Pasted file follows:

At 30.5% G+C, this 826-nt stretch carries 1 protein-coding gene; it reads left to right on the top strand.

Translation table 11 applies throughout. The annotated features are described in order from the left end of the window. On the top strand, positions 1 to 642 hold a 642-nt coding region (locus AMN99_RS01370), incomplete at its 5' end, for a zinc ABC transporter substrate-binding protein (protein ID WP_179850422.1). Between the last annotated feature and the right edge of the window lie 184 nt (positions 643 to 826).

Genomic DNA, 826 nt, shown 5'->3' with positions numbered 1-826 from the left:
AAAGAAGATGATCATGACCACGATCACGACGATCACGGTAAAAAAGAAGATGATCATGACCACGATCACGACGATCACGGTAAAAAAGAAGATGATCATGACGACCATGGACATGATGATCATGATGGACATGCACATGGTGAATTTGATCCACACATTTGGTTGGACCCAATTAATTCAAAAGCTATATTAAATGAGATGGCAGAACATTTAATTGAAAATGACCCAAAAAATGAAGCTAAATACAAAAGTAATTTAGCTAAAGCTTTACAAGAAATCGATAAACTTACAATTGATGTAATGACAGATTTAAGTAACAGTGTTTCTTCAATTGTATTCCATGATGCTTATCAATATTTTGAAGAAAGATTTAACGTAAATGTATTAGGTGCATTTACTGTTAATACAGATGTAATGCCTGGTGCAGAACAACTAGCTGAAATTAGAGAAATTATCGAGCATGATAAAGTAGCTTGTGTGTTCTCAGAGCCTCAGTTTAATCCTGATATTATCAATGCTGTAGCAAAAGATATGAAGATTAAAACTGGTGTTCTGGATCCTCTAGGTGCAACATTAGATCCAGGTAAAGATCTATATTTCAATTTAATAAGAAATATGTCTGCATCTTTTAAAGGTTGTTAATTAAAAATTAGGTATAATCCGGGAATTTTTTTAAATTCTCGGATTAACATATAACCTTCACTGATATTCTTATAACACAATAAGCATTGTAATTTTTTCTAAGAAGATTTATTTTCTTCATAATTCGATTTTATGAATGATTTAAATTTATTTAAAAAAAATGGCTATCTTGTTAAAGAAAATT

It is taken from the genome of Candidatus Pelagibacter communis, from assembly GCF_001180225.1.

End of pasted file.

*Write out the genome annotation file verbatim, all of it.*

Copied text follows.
At 30.5% G+C, this 826-nt stretch carries 1 protein-coding gene; it reads left to right on the top strand.

Translation table 11 applies throughout. The annotated features are described in order from the left end of the window. On the top strand, positions 1 to 642 hold a 642-nt coding region (locus AMN99_RS01370), incomplete at its 5' end, for a zinc ABC transporter substrate-binding protein (protein ID WP_179850422.1). Between the last annotated feature and the right edge of the window lie 184 nt (positions 643 to 826).

Genomic DNA, 826 nt, shown 5'->3' with positions numbered 1-826 from the left:
AAAGAAGATGATCATGACCACGATCACGACGATCACGGTAAAAAAGAAGATGATCATGACCACGATCACGACGATCACGGTAAAAAAGAAGATGATCATGACGACCATGGACATGATGATCATGATGGACATGCACATGGTGAATTTGATCCACACATTTGGTTGGACCCAATTAATTCAAAAGCTATATTAAATGAGATGGCAGAACATTTAATTGAAAATGACCCAAAAAATGAAGCTAAATACAAAAGTAATTTAGCTAAAGCTTTACAAGAAATCGATAAACTTACAATTGATGTAATGACAGATTTAAGTAACAGTGTTTCTTCAATTGTATTCCATGATGCTTATCAATATTTTGAAGAAAGATTTAACGTAAATGTATTAGGTGCATTTACTGTTAATACAGATGTAATGCCTGGTGCAGAACAACTAGCTGAAATTAGAGAAATTATCGAGCATGATAAAGTAGCTTGTGTGTTCTCAGAGCCTCAGTTTAATCCTGATATTATCAATGCTGTAGCAAAAGATATGAAGATTAAAACTGGTGTTCTGGATCCTCTAGGTGCAACATTAGATCCAGGTAAAGATCTATATTTCAATTTAATAAGAAATATGTCTGCATCTTTTAAAGGTTGTTAATTAAAAATTAGGTATAATCCGGGAATTTTTTTAAATTCTCGGATTAACATATAACCTTCACTGATATTCTTATAACACAATAAGCATTGTAATTTTTTCTAAGAAGATTTATTTTCTTCATAATTCGATTTTATGAATGATTTAAATTTATTTAAAAAAAATGGCTATCTTGTTAAAGAAAATT

It is taken from the genome of Candidatus Pelagibacter communis, from assembly GCF_001180225.1.